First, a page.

Academic Development Centre (ADC).Link opens in a new window The programme encompasses first steps into teacher training, the chance to become an Associate Fellow of the HEA and the opportunity to expand and enhance teaching skills and understanding through a qualification. It comprises a 6 month taught course during which students must complete a minimum of 15 hours teaching activity, meaning that it can be completed across one academic year of teaching. It consists of 4 core workshops, attendance at 3 CPD workshops, some distance learning and the completion of an e-portfolio. You can contact the team directly at email@example.com with any queries.
Problems with Students’ Work
If you become aware that a student is having difficulties with his or her academic progress, you should communicate this (without disclosing anything the student has told you in confidence) to the student’s personal tutor. You can find out a student’s personal tutor by searching for them on Tabula. If a student is experiencing difficulties in completing a piece of assessed work owing to illness or personal circumstances (bereavement, for example), s/he may be able to obtain an extension. For all modules, the student must apply to the Director of Undergraduate Studies to request an extension, in advance of the due date of the essay. Extensions are usually only given for medical reasons and some form of documentation is required. In some cases an extension may be given for compassionate reasons. The Director of Undergraduate Studies is the only member of staff who can grant an extension. If you suspect that an essay has been plagiarised you should raise the matter with the course convenor - all assessed essays are electronically submitted and passed through plagiarism detection software.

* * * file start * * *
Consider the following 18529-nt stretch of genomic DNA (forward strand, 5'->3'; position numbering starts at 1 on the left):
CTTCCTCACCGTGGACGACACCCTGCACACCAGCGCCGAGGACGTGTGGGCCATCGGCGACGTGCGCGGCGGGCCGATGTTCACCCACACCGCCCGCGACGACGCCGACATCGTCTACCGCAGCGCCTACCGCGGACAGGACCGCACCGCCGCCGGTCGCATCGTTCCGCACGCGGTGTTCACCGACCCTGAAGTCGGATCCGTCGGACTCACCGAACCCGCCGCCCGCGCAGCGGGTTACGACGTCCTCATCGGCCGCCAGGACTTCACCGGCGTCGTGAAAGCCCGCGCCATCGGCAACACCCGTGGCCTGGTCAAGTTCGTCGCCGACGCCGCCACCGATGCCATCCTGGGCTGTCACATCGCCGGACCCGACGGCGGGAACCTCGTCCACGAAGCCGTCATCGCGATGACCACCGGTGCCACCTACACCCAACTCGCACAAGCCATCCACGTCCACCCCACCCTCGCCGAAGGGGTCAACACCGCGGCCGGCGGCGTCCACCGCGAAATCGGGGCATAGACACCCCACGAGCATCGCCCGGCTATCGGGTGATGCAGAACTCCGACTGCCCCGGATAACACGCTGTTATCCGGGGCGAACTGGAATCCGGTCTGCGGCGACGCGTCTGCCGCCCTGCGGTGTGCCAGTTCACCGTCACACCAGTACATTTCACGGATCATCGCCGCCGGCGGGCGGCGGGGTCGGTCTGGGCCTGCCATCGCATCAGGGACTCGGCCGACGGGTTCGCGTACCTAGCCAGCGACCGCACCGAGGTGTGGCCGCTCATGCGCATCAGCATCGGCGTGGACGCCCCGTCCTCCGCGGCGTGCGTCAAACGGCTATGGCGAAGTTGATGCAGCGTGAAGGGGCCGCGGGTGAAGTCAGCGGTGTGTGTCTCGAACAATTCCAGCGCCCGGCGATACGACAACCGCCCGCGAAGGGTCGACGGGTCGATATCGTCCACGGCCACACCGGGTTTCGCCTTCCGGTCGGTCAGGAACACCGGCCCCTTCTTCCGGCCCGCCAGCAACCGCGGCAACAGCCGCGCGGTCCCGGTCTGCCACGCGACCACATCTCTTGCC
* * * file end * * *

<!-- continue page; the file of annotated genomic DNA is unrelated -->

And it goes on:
Rates of Pay
Payment for sessional teaching is governed by the Sessional Teaching Payroll (STP) framework. Further information can be found here. The amount you will be paid depends on your role. As a Associate Tutor you will receive a contract outlining the teaching (and associated activities) expected of you per module and the hours you are permitted to claim. In addition to the contact teaching hours you will be paid for preparation, advice and feedback hours and marking, as per the STP framework.
The Postgraduate Tutors Liaison Officer will keep regular office hours, and you can also make an appointment or just stop by. If you have questions specific to the module you are teaching you should consult the module convenor.
If you are ill during term, or during a vacation when you have marking duties, please inform the department: you should email the convenor of the module, and copy in the Director of Graduate Studies and the Deputy Head of Department. In special circumstances, your teaching can be either re-scheduled or covered by a colleague; and your marking can be re-assigned. Please make sure you send a medical note if you are unable to teach or mark.
Depending on the number of hours and size of seminar groups, you will either be booked a general teaching room or allocated the office of a staff member on leave for your teaching.